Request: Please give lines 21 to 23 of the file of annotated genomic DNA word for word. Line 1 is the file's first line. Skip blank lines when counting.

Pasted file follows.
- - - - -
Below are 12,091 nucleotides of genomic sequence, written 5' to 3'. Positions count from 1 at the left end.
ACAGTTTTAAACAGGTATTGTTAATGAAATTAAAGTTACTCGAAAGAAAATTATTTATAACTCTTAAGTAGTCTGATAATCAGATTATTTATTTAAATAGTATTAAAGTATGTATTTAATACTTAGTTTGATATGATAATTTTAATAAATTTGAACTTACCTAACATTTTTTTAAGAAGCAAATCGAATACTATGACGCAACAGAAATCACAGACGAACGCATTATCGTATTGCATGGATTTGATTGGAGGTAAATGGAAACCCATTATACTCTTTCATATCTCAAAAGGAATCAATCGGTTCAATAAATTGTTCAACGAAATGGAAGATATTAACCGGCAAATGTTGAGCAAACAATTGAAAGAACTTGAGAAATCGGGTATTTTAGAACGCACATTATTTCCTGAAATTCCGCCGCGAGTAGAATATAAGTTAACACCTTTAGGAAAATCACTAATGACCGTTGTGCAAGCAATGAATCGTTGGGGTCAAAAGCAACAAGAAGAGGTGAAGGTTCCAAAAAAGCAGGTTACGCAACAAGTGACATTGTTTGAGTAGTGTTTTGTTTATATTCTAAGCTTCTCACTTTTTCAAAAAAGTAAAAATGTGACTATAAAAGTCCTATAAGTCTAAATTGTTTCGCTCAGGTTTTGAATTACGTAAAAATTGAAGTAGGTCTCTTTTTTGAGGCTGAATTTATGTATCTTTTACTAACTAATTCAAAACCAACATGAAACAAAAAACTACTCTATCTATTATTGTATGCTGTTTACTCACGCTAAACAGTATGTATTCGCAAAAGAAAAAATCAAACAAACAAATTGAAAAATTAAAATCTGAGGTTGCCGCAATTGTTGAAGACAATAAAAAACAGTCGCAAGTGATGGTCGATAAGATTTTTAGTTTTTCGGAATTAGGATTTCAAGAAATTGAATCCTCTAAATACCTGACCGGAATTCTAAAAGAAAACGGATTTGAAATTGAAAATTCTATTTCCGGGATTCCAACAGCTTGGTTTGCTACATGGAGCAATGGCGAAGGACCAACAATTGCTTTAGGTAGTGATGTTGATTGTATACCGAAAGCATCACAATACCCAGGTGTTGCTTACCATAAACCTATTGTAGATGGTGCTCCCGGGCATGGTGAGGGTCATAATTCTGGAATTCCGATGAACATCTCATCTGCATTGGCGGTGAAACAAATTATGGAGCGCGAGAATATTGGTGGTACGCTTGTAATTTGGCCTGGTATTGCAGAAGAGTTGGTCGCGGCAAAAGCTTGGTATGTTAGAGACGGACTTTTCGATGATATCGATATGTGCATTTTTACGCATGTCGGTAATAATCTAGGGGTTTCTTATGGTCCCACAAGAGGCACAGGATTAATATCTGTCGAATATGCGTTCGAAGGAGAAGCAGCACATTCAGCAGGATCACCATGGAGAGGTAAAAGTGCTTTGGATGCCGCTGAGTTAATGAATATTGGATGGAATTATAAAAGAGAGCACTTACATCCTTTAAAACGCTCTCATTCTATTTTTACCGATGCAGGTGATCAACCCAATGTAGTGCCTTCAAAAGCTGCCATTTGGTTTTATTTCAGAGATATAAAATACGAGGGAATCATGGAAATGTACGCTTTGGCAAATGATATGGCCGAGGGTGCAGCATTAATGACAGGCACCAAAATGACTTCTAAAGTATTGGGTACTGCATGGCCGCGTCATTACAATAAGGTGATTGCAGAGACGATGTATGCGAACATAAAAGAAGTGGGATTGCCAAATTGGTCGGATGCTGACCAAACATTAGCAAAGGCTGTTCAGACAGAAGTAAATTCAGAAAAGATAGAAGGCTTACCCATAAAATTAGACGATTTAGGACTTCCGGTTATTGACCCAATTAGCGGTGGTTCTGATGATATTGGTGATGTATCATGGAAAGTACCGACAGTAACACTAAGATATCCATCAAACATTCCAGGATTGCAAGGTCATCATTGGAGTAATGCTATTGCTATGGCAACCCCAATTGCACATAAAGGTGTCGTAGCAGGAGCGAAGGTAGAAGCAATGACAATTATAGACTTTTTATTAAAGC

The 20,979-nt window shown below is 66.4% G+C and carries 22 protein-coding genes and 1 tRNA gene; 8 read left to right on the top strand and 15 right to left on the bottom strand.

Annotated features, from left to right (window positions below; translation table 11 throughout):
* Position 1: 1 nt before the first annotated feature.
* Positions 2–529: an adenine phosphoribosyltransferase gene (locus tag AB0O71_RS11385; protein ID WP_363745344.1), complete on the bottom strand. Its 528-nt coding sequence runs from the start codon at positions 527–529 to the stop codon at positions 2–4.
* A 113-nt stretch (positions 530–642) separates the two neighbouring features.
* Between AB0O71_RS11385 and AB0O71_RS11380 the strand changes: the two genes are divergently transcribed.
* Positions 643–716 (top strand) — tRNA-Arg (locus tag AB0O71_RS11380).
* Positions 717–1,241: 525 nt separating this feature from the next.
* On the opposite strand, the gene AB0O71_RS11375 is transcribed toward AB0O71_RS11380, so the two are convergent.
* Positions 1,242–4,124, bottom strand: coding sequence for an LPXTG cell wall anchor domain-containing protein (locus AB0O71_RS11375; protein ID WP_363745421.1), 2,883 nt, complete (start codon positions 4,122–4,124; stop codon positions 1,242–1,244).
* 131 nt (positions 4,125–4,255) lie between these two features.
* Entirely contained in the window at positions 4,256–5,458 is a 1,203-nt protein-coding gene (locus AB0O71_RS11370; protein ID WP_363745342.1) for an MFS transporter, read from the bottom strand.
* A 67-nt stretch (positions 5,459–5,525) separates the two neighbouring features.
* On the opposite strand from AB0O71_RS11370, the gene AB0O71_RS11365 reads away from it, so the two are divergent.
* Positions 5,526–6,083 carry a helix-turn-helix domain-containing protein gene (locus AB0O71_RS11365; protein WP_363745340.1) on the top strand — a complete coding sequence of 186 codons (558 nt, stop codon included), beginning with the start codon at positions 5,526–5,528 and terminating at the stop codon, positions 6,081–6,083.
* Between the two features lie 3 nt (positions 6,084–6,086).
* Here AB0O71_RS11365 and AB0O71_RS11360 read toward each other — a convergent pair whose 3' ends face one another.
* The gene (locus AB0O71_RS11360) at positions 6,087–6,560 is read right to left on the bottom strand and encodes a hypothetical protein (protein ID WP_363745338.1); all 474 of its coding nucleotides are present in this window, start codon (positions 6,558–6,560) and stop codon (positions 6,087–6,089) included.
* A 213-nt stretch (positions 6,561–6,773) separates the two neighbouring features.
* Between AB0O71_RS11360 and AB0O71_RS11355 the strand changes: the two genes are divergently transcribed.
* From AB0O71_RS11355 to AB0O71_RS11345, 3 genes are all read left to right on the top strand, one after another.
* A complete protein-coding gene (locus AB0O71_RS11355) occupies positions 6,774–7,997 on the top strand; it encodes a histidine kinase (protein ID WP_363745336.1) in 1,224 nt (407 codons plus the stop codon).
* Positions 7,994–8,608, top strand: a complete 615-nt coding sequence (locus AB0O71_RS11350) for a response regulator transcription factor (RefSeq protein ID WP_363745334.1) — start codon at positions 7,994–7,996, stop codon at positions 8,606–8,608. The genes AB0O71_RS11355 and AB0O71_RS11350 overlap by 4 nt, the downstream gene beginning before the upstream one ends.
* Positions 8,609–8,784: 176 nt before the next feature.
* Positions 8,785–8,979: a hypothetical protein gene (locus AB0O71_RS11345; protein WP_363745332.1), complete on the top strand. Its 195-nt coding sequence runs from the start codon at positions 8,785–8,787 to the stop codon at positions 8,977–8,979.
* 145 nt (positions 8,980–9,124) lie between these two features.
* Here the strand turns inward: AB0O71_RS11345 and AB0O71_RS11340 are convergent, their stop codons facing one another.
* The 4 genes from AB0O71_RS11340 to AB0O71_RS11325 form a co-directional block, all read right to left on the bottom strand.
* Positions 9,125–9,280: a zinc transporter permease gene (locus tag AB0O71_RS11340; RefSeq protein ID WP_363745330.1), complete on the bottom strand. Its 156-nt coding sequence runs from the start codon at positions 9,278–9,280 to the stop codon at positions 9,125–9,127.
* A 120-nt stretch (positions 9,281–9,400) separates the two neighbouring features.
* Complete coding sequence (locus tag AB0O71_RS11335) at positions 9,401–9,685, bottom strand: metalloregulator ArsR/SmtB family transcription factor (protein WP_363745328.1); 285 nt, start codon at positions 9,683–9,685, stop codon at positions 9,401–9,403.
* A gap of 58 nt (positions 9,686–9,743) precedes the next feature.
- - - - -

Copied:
* A 213-nt stretch (positions 6,561–6,773) separates the two neighbouring features.
* Between AB0O71_RS11360 and AB0O71_RS11355 the strand changes: the two genes are divergently transcribed.
* From AB0O71_RS11355 to AB0O71_RS11345, 3 genes are all read left to right on the top strand, one after another.